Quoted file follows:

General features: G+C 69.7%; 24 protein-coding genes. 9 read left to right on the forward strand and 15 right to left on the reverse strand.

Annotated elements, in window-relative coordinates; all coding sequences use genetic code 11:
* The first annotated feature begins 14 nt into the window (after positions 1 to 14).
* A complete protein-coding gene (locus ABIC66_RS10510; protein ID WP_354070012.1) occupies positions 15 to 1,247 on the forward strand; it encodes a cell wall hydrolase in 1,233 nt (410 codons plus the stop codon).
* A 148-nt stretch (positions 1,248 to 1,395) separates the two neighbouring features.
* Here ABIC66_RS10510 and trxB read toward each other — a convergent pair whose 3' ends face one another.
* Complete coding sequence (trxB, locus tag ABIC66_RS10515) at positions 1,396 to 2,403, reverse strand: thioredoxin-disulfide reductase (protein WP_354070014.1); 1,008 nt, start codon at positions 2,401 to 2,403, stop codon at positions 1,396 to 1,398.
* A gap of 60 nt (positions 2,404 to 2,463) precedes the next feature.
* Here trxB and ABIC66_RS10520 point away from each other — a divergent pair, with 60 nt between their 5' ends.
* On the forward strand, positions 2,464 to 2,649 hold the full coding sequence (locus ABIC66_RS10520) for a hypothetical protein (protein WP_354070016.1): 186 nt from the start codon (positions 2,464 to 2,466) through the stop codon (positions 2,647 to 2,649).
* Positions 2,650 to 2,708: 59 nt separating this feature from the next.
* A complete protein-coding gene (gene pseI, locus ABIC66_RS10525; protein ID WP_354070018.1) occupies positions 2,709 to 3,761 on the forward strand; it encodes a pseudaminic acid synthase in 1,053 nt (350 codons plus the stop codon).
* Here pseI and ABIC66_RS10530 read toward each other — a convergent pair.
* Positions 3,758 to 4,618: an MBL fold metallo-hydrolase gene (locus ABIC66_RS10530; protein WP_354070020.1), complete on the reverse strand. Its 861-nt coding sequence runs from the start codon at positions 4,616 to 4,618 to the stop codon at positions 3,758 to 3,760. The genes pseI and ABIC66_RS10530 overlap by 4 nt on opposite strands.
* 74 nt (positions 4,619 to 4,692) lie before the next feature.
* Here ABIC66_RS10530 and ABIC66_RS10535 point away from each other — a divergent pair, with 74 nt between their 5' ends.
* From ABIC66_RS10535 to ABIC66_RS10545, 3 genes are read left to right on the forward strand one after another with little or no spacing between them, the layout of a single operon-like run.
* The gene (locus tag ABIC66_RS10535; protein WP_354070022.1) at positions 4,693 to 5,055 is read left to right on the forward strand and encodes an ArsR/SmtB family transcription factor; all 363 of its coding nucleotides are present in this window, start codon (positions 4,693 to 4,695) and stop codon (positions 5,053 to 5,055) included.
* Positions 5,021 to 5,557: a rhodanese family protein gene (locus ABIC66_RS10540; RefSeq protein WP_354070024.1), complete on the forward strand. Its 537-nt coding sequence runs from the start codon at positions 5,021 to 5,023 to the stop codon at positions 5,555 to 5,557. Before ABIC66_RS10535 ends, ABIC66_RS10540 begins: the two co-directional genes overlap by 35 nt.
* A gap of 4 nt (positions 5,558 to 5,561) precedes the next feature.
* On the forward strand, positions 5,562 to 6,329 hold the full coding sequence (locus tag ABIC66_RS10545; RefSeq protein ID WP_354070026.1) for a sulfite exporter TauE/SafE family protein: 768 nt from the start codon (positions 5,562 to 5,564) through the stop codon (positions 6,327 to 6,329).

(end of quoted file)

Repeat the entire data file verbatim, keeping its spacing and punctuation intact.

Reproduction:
General features: G+C 69.7%; 24 protein-coding genes. 9 read left to right on the forward strand and 15 right to left on the reverse strand.

Annotated elements, in window-relative coordinates; all coding sequences use genetic code 11:
* The first annotated feature begins 14 nt into the window (after positions 1 to 14).
* A complete protein-coding gene (locus ABIC66_RS10510; protein ID WP_354070012.1) occupies positions 15 to 1,247 on the forward strand; it encodes a cell wall hydrolase in 1,233 nt (410 codons plus the stop codon).
* A 148-nt stretch (positions 1,248 to 1,395) separates the two neighbouring features.
* Here ABIC66_RS10510 and trxB read toward each other — a convergent pair whose 3' ends face one another.
* Complete coding sequence (trxB, locus tag ABIC66_RS10515) at positions 1,396 to 2,403, reverse strand: thioredoxin-disulfide reductase (protein WP_354070014.1); 1,008 nt, start codon at positions 2,401 to 2,403, stop codon at positions 1,396 to 1,398.
* A gap of 60 nt (positions 2,404 to 2,463) precedes the next feature.
* Here trxB and ABIC66_RS10520 point away from each other — a divergent pair, with 60 nt between their 5' ends.
* On the forward strand, positions 2,464 to 2,649 hold the full coding sequence (locus ABIC66_RS10520) for a hypothetical protein (protein WP_354070016.1): 186 nt from the start codon (positions 2,464 to 2,466) through the stop codon (positions 2,647 to 2,649).
* Positions 2,650 to 2,708: 59 nt separating this feature from the next.
* A complete protein-coding gene (gene pseI, locus ABIC66_RS10525; protein ID WP_354070018.1) occupies positions 2,709 to 3,761 on the forward strand; it encodes a pseudaminic acid synthase in 1,053 nt (350 codons plus the stop codon).
* Here pseI and ABIC66_RS10530 read toward each other — a convergent pair.
* Positions 3,758 to 4,618: an MBL fold metallo-hydrolase gene (locus ABIC66_RS10530; protein WP_354070020.1), complete on the reverse strand. Its 861-nt coding sequence runs from the start codon at positions 4,616 to 4,618 to the stop codon at positions 3,758 to 3,760. The genes pseI and ABIC66_RS10530 overlap by 4 nt on opposite strands.
* 74 nt (positions 4,619 to 4,692) lie before the next feature.
* Here ABIC66_RS10530 and ABIC66_RS10535 point away from each other — a divergent pair, with 74 nt between their 5' ends.
* From ABIC66_RS10535 to ABIC66_RS10545, 3 genes are read left to right on the forward strand one after another with little or no spacing between them, the layout of a single operon-like run.
* The gene (locus tag ABIC66_RS10535; protein WP_354070022.1) at positions 4,693 to 5,055 is read left to right on the forward strand and encodes an ArsR/SmtB family transcription factor; all 363 of its coding nucleotides are present in this window, start codon (positions 4,693 to 4,695) and stop codon (positions 5,053 to 5,055) included.
* Positions 5,021 to 5,557: a rhodanese family protein gene (locus ABIC66_RS10540; RefSeq protein WP_354070024.1), complete on the forward strand. Its 537-nt coding sequence runs from the start codon at positions 5,021 to 5,023 to the stop codon at positions 5,555 to 5,557. Before ABIC66_RS10535 ends, ABIC66_RS10540 begins: the two co-directional genes overlap by 35 nt.
* A gap of 4 nt (positions 5,558 to 5,561) precedes the next feature.
* On the forward strand, positions 5,562 to 6,329 hold the full coding sequence (locus tag ABIC66_RS10545; RefSeq protein ID WP_354070026.1) for a sulfite exporter TauE/SafE family protein: 768 nt from the start codon (positions 5,562 to 5,564) through the stop codon (positions 6,327 to 6,329).